On a rainy, raw Monday afternoon, after a full day's work capped with yet another wrist-gnawingly mind-numbing compulsory meeting of little substance, I take Hagrid on a walk in the cold drizzle, when memory, like will-o'-the-wisps, flickers around me when I least expect it, beckoning me toward a languid winding river flanked by green pastures and open blue sky.
I follow the river, and suddenly I am at the table from childhood, drinking a bowl of Grandma's tomato egg flower soup with bean sprouts, into which I've scooped some warm, sticky rice from my rice bowl.
It has been a while since I last tasted this soup; it's not particularly a favorite of mine, and yet, here is where the surprise appearance of will-o'-the-wisps has led me today.
Born into a time when only sons (and daughters of the upper class) were educated, my grandmother, an orphan raised by distant relatives, was illiterate. She had little use for measurements and recipes. Grandma cooked from the heart with her taste buds, nose, eyes, and ears, distilling flavors and textures into a combinations that nourished and delighted countless discerning palates.
You won't find most of my grandmother's creations in Americanized Chinese restaurants. I absolutely cannot stand the starchiness of the egg drop soup of American Chinese restaurants. Not at all like the real deal.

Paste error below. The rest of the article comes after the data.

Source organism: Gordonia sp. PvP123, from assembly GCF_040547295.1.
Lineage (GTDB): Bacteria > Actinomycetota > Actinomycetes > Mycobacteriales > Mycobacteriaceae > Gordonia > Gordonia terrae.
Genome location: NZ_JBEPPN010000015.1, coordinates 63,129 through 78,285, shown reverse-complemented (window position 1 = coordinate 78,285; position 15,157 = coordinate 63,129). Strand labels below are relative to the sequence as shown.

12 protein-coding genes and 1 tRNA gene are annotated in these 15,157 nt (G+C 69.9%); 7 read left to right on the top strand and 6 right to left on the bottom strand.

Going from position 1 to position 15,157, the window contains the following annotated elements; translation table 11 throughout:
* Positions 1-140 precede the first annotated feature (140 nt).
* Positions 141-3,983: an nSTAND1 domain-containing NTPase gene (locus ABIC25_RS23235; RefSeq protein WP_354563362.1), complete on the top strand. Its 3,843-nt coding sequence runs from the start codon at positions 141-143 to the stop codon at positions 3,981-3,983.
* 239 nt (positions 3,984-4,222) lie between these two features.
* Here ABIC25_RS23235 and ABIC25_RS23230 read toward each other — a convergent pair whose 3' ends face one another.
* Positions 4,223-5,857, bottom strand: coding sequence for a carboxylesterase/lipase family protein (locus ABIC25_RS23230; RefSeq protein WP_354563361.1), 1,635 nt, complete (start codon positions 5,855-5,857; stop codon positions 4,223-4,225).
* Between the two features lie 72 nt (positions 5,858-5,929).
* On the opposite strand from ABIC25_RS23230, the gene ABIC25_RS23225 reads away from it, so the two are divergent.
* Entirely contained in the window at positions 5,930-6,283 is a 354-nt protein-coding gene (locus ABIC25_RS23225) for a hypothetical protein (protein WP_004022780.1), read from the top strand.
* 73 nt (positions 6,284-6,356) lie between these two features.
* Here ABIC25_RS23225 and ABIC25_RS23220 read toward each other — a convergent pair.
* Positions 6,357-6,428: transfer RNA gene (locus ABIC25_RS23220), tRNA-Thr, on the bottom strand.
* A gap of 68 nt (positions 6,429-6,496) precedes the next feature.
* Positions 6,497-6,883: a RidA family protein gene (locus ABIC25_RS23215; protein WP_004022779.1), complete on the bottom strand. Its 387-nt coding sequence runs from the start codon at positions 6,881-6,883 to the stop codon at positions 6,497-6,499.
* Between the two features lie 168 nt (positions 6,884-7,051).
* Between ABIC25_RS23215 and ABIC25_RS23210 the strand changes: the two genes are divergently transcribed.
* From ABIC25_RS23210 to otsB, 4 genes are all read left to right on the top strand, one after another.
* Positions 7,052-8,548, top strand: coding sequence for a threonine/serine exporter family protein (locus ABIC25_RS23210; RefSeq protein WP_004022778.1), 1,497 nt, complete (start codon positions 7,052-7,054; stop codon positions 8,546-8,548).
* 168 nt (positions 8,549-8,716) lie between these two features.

Luckily, my mother, brother, sisters, and I were all apprentices in grandma's kitchen. So here's a glimpse into this soup, recreated from memory. (Note: egg drop soup, translated literally, means egg flower soup. I've never forgiven the unimaginative English translation!)
Grandma's tomato egg flower soup with bean sprouts
- Vegetable oil
- Several tomatoes, seeded and cut into wedges (note: if desired, blanch to remove skin)
- 1-2 eggs, beaten well (grandma always beat eggs with chopsticks)
- a handful of soy or mung bean sprouts
- broth (homemade is the best, can be any kind of broth: veggie, chicken, pork, etc.)
- salt to flavor
- optional: scallions to garnish, white pepper, sesame or chili oil to flavor
- Heat up wok or frying pan. Add some oil, and when oil is hot, add bean sprouts and stir fry until they begin to become translucent. It won't take long. Be careful not to overcook. Transfer sprouts to a dish.
- Using the same wok, add tomatoes and stir fry for several minutes.
- Add enough broth to turn it into a soup. Turn heat down and simmer.
- In a bowl, beat egg(s) thoroughly. If you want to be a boss like grandma, do it with chopsticks and beat it so well you can't tell yolk from white. Do it with gusto so that you incorporate air into the beating. You should see air bubbles in the finished mixture.
- When the tomatoes are tender (they should not be too hard or too soft), turn off the heat. Drizzle the beaten egg mixture into the soup in a circular pattern (do not drop the whole bowl in at once... think egg flower, not egg drop!). The egg will flower in wisps. Add bean sprouts. Stir gently.
- Garnish with scallions, if you like. Flavor with sesame or chili oil, or both. Eat with a bowl of rice.